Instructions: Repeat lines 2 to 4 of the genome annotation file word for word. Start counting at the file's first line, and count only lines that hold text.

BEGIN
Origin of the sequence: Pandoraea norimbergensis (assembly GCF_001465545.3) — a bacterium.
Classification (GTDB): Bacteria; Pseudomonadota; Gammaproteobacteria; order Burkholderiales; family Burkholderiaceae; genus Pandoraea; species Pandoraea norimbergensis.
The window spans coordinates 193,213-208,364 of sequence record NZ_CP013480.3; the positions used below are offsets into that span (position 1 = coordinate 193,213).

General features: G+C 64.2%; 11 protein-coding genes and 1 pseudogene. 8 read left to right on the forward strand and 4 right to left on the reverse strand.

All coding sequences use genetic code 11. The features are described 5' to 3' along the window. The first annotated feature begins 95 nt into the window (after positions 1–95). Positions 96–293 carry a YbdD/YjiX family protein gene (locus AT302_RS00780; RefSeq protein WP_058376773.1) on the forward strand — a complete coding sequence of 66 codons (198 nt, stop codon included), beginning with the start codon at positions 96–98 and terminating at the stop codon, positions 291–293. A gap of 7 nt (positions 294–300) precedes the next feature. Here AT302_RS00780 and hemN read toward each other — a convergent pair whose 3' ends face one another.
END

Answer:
Classification (GTDB): Bacteria; Pseudomonadota; Gammaproteobacteria; order Burkholderiales; family Burkholderiaceae; genus Pandoraea; species Pandoraea norimbergensis.
The window spans coordinates 193,213-208,364 of sequence record NZ_CP013480.3; the positions used below are offsets into that span (position 1 = coordinate 193,213).

General features: G+C 64.2%; 11 protein-coding genes and 1 pseudogene. 8 read left to right on the forward strand and 4 right to left on the reverse strand.